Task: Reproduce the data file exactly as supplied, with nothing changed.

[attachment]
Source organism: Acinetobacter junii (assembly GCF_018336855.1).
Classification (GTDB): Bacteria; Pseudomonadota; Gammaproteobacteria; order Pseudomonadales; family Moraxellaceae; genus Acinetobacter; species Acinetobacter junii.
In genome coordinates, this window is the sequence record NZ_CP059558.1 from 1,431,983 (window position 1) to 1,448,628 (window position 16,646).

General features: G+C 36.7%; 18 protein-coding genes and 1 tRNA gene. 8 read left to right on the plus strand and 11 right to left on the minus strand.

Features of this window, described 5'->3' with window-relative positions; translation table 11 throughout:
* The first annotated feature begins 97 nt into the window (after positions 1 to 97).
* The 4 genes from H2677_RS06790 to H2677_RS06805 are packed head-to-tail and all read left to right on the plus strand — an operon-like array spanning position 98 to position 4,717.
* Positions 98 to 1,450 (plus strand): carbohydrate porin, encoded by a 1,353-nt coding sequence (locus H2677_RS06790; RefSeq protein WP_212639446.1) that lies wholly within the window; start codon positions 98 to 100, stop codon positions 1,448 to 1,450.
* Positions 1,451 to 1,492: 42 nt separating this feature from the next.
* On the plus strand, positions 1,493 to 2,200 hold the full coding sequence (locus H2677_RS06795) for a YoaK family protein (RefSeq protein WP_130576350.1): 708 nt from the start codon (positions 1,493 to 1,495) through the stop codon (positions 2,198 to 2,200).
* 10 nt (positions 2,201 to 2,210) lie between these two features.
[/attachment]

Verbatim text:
Source organism: Acinetobacter junii (assembly GCF_018336855.1).
Classification (GTDB): Bacteria; Pseudomonadota; Gammaproteobacteria; order Pseudomonadales; family Moraxellaceae; genus Acinetobacter; species Acinetobacter junii.
In genome coordinates, this window is the sequence record NZ_CP059558.1 from 1,431,983 (window position 1) to 1,448,628 (window position 16,646).

General features: G+C 36.7%; 18 protein-coding genes and 1 tRNA gene. 8 read left to right on the plus strand and 11 right to left on the minus strand.

Features of this window, described 5'->3' with window-relative positions; translation table 11 throughout:
* The first annotated feature begins 97 nt into the window (after positions 1 to 97).
* The 4 genes from H2677_RS06790 to H2677_RS06805 are packed head-to-tail and all read left to right on the plus strand — an operon-like array spanning position 98 to position 4,717.
* Positions 98 to 1,450 (plus strand): carbohydrate porin, encoded by a 1,353-nt coding sequence (locus H2677_RS06790; RefSeq protein WP_212639446.1) that lies wholly within the window; start codon positions 98 to 100, stop codon positions 1,448 to 1,450.
* Positions 1,451 to 1,492: 42 nt separating this feature from the next.
* On the plus strand, positions 1,493 to 2,200 hold the full coding sequence (locus H2677_RS06795) for a YoaK family protein (RefSeq protein WP_130576350.1): 708 nt from the start codon (positions 1,493 to 1,495) through the stop codon (positions 2,198 to 2,200).
* 10 nt (positions 2,201 to 2,210) lie between these two features.